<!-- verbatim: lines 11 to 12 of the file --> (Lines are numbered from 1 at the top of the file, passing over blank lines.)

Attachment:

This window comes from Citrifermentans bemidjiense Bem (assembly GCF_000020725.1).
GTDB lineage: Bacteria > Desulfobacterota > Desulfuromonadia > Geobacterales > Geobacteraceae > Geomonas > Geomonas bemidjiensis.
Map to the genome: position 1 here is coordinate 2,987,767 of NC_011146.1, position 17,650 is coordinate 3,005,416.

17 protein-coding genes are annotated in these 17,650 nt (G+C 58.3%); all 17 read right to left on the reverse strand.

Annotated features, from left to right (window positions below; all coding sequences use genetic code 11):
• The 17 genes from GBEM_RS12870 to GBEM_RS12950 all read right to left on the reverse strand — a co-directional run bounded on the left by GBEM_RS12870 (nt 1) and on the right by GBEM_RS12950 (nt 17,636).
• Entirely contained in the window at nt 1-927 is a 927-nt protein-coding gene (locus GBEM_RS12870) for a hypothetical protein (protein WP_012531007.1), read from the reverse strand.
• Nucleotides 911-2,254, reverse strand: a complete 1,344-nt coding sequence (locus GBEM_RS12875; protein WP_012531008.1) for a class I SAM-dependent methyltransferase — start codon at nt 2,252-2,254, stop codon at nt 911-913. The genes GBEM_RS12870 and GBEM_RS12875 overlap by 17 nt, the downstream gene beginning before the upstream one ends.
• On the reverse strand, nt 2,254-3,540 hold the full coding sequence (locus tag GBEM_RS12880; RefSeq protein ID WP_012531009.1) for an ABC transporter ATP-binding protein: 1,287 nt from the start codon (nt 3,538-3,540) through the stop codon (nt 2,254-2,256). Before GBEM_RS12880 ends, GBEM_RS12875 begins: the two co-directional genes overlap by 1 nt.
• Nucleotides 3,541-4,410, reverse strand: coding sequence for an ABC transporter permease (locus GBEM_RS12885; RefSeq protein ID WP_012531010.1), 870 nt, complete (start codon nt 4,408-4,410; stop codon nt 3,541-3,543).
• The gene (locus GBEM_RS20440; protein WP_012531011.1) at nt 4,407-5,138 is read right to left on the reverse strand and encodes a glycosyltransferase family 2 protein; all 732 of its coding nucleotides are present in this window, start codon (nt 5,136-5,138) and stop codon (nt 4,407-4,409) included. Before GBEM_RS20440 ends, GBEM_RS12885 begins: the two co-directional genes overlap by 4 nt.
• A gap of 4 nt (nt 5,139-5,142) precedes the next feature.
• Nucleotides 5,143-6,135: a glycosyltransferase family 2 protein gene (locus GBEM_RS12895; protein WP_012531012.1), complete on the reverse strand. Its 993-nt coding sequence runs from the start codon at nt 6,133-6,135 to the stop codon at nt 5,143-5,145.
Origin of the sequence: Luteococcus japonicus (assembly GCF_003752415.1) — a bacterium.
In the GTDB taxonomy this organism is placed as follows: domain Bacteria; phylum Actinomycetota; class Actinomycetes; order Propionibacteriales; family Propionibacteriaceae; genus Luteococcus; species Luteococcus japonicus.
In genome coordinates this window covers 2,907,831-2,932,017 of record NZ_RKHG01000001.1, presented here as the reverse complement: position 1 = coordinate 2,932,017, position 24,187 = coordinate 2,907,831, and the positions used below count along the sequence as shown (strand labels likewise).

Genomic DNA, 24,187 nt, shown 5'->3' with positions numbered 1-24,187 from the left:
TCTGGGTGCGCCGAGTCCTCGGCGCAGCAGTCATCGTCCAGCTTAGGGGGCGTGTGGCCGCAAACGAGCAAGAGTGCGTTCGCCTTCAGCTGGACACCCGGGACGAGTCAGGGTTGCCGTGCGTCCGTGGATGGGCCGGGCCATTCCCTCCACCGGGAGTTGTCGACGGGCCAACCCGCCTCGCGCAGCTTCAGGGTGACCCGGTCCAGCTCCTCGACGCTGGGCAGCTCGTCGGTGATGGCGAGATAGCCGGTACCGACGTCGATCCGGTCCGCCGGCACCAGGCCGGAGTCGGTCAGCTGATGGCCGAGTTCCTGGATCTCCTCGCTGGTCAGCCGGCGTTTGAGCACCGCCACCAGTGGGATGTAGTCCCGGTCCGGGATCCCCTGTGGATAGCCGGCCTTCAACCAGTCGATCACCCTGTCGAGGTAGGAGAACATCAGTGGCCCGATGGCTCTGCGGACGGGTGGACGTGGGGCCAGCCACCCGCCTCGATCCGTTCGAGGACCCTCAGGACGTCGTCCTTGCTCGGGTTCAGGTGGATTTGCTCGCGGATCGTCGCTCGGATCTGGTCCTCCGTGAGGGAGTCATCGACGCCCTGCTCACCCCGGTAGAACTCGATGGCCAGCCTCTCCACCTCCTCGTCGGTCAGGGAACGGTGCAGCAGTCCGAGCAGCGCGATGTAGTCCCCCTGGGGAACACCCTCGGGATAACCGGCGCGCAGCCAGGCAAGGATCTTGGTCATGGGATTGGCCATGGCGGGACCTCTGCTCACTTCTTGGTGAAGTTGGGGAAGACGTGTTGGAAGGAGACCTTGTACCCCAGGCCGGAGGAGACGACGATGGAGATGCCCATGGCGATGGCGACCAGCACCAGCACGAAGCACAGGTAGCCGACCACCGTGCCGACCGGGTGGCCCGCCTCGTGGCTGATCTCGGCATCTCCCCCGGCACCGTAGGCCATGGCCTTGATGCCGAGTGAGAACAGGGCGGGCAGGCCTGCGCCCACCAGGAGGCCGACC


• The gene (locus GBEM_RS20440; protein WP_012531011.1) at nt 4,407-5,138 is read right to left on the reverse strand and encodes a glycosyltransferase family 2 protein; all 732 of its coding nucleotides are present in this window, start codon (nt 5,136-5,138) and stop codon (nt 4,407-4,409) included. Before GBEM_RS20440 ends, GBEM_RS12885 begins: the two co-directional genes overlap by 4 nt.
• A gap of 4 nt (nt 5,139-5,142) precedes the next feature.